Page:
Even if you strive for a sustainable lifestyle at home, it may be tempting to avoid thinking about the effect your travels could have on the environment. No one wants to feel guilty on vacation.
But the effects traveling has on the environment are significant. A study published last year by the University of Sydney found that global tourism accounts for eight percent of total carbon emissions, three times higher than previously thought.
“As global travel is becoming cheaper and more accessible, the usage of airplanes, cruise ships, trains and buses is increasing and giving off a tremendous amount of carbon and other harmful substances,” said Samantha Bray, managing director of the Center for Responsible Travel, a non-profit organisation that supports sustainable tourism practices.
However, being a sustainable, or green, traveller — one who considers the impact travel has on both the physical and the cultural environments visited — is not as inconvenient as it may seem.
Here are some practical steps travellers can take to limit the potential harm that comes from exploring the world.
Hit the Rails: How you choose to reach your destination may be the single most important decision when it comes to your trip’s environmental impact.
According to the Environmental Protection Agency, aircraft produce 12 percent of all U.S. greenhouse gases generated from transportation. Emissions from cars and other vehicles account for an even greater total percentage.
If where you’re heading is accessible by train, consider taking one.
“It’s a great way to see a destination and has a much lower carbon impact than flying,” said Justin Francis, CEO of Responsible Travel, a travel booking agency that specialises in sustainable tourism.
Stay in sustainable lodging: Where you choose to sleep at night also plays a key role in being a green traveller. This part requires some legwork and research, however.
“Hotel sustainability practices have grown tremendously in recent years, especially through certification programs that follow international best-practice standards,” Bray said.
The Global Sustainable Tourism Council (GSTC) recognises certification programs for hotels and tour operators, Bray said. Travelers can visit its site to see lists of these programs, which include The Rainforest Alliance and Earth Check, and hotels that are accredited will typically show a GSTC certification logo on their own websites and marketing materials.
But hotels that are not officially recognised for their green efforts can still be sustainable, which is why you should inquire with a hotel you’re considering before you book.
“Always ask your holiday provider for their responsible tourism policy — if they don’t have one then they are not taking it seriously and you may want to reconsider,” Francis said.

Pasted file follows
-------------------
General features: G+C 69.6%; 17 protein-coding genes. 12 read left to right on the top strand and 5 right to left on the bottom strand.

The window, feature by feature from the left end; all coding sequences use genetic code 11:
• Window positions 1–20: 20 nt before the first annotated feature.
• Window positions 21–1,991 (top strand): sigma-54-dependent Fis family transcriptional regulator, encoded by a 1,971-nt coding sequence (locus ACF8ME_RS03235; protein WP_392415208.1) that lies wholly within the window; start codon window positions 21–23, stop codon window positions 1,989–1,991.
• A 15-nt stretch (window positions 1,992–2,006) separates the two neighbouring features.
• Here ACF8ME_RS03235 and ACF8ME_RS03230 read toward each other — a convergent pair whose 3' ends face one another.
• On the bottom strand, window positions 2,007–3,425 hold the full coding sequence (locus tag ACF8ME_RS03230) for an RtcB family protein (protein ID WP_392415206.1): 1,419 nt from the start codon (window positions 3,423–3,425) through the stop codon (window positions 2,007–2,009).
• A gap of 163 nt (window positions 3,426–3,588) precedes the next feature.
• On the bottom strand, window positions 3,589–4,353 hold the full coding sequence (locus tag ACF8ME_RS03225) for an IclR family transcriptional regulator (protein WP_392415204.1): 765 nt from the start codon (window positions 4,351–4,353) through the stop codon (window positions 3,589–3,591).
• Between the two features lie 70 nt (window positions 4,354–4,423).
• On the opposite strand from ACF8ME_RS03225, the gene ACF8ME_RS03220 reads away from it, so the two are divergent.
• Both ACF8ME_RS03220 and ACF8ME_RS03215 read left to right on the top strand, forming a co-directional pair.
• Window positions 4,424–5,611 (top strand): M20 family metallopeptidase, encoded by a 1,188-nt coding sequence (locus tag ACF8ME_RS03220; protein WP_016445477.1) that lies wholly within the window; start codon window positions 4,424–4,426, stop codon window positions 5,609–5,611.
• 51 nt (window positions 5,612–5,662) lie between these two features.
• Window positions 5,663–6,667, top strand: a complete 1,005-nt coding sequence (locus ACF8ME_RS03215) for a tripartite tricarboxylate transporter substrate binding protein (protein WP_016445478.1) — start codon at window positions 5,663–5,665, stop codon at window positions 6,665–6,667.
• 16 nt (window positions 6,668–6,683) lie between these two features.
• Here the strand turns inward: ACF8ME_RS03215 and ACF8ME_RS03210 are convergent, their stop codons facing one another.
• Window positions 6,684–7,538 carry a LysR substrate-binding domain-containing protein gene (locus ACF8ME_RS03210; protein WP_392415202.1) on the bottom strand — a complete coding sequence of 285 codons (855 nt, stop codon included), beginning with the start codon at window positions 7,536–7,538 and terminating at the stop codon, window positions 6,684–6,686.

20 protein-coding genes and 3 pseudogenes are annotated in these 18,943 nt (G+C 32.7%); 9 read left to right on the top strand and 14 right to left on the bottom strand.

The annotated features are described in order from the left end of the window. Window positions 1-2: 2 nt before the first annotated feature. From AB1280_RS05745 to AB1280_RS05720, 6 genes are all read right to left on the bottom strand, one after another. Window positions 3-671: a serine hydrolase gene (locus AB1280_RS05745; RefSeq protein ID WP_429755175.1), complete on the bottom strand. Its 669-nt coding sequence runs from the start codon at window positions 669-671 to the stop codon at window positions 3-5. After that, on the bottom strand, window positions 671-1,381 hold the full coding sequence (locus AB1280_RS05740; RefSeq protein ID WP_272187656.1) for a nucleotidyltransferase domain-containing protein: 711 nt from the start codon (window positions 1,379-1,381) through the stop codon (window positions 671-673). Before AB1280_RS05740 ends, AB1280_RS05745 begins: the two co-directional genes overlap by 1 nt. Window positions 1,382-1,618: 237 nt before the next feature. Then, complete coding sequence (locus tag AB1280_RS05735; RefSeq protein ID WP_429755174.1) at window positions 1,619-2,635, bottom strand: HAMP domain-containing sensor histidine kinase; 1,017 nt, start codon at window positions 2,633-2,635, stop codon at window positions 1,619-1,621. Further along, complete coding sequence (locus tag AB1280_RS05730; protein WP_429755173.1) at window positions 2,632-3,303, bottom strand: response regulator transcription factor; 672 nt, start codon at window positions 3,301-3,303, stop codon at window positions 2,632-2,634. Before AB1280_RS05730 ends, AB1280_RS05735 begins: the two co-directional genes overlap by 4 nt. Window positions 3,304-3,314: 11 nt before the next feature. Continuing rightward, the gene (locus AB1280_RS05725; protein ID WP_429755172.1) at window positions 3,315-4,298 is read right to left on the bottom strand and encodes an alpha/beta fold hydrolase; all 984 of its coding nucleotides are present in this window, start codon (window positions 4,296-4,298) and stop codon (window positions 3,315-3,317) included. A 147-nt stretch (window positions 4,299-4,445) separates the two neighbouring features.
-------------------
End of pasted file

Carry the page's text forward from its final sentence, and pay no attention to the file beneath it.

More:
Key aspects to look for in a responsible tourism policy include environmental, social and local economic effects, from waste, water and energy. You should also look for the hotel’s commitment to its local community and the fair employment of local people, Francis said.
Respect your hosts: “As soon as you remember that you are visiting people’s homes, and see them as hosts rather than homogeneous holiday providers, you become more responsible tourists,” Francis said.
Bray suggests following the mantra of “leave no trace” when visiting a destination, as the creation of solid waste — particularly plastic — has significant environmental effects.
“Travelers can help reduce their waste production by carrying their own reusable bags, straws, utensils, and takeaway containers,” Bray said.
Tourists can also choose to spend their money with businesses that source locally.
“This may be through eating locally grown foods or purchasing locally produced handicrafts. Often times, making the more sustainable and locally beneficial choice is actually more enriching,” Bray said.
Know your tour operator: Some tour companies are better than others regarding environmental conservation, protecting wildlife, supporting cultural heritage and employing local guides.
In general, choose operators that are transparent about their support for the communities they visit.
“Many are doing this very well, even becoming carbon neutral, and now have responsible travel policies that guide how they interact with and support communities,” Bray said.
If a tour company is not clear about its policy, ask them directly if they employ locals and how else they connect with the community.
On wildlife tours, “feeding, touching and any altering of natural behaviour should never take place,” Francis said.
“If you’re encouraged to do any of these things on your trip then we would advise reporting tour operators who encourage this kind of behaviour and holding them to account on social media or review sites if needs be.”